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Mood Dysregulations in GDM
Gestational diabetes mellitus (GDM) is a metabolic condition of increased maternal blood glucose leve. GDM affects up to 36% of pregnant women. Mood dysregulations (MDs, e.g., depression, distress, and anxiety) are common among women with GDM. Symptoms of depression and anxiety usually overlap with one another as well as with distress symptoms; they develop in up to 27% and 24% of pregnancies, respectively.
The co-occurrence of GDM and MDs is high, and it is closely linked to poor glycemic control, poor self-care ability, functional disability, low quality of life, and premature death. Depression in diabetics is hard to treat given the complex nature of diabetes, especially when it occurs during pregnancy . Both conditions share common risk factors, pathologies and adverse effects for mothers and their offspring.
2. Adverse effects of GDM and MDs
GDM is associated with numerous morbid maternal and fetal outcomes: miscarriage, dystocia, cesarean section, neonatal death, premature birth, congenital anomalies, macrosomia (large for gestational age), respiratory distress, neonatal jaundice, hypoglycemia, hypocalcemia, and polycythemia . Meanwhile, MDs increase the likelihood of prematurity, birth weight abnormalities, stunted growth, cognitive and neurodevelopmental deficits, infants’ temperament, anxiety, and depression, delays in fine motor and language development, not initiating breastfeeding, early termination of breastfeeding, increased formula usage [15,16], poor maternal antenatal attachment, and higher postpartum parenting stress.
3. Risk factors and pathophysiological mechanisms common in GDM and MDs
The accelerated prevalence of GDM and MDs is associated with common risk factors such as poverty, unhealthy diet and sedentary lifestyle, which contribute to chronic inflammatory conditions such as obesity and type 2 diabetes mellitus (T2DM). Sleep disturbances, some of them develop in mood disorders (e.g., apnea, poor sleep quality, and short sleep), trigger the development of GDM. Both GDM and MDs share common mechanisms illustrated in Figure 1 and described in detail in this section.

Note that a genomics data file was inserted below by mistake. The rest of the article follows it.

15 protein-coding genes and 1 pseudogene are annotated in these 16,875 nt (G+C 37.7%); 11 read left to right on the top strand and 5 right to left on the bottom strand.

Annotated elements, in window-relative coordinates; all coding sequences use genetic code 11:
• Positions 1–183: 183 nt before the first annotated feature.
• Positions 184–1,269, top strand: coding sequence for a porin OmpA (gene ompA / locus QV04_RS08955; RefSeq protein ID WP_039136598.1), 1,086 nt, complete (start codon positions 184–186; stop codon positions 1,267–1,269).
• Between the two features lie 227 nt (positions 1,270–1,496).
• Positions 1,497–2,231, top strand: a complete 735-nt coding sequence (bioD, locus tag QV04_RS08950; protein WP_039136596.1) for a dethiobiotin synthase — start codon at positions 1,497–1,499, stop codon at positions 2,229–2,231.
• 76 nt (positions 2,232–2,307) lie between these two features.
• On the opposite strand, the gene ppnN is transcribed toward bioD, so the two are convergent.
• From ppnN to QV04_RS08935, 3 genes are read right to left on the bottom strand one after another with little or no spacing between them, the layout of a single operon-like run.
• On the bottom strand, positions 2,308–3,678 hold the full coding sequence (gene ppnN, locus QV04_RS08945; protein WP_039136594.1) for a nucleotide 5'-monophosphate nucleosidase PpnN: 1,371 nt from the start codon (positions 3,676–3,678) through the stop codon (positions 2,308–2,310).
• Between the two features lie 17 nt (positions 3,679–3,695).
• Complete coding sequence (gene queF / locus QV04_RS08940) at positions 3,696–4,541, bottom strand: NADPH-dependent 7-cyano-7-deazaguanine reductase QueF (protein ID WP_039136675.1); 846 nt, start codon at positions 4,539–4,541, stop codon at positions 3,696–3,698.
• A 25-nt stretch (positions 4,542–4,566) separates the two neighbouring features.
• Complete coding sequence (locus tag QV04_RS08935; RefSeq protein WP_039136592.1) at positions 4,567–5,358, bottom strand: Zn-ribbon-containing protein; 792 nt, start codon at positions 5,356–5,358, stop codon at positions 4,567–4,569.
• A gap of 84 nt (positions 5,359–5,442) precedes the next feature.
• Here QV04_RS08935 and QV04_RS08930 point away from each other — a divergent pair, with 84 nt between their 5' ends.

Figure 1. Schematic summary of key risk factors and pathologies contributing to gestational diabetes and maternal mood dysregulation along with the therapeutic role of dietary interventions and physical activity in reverting these conditions.
Unhealthy food (rich in fat and refined carbohydrates and deficient in dietary fibers that exist in fruits and vegetables) and physical inactivity promote the propagation of toxic endobacteria and inhibit the growth of beneficial gut microflora. Such imbalance result in a deficiency of nutritive metabolites produced by beneficial bacteria, which are necessary for proper immune function and overall health. In addition, toxic bacterial metabolites cause injury to the intestinal wall to cause disseminated tissue damage e.g., in the brain leading to MDs and in the pancreas leading to GDM.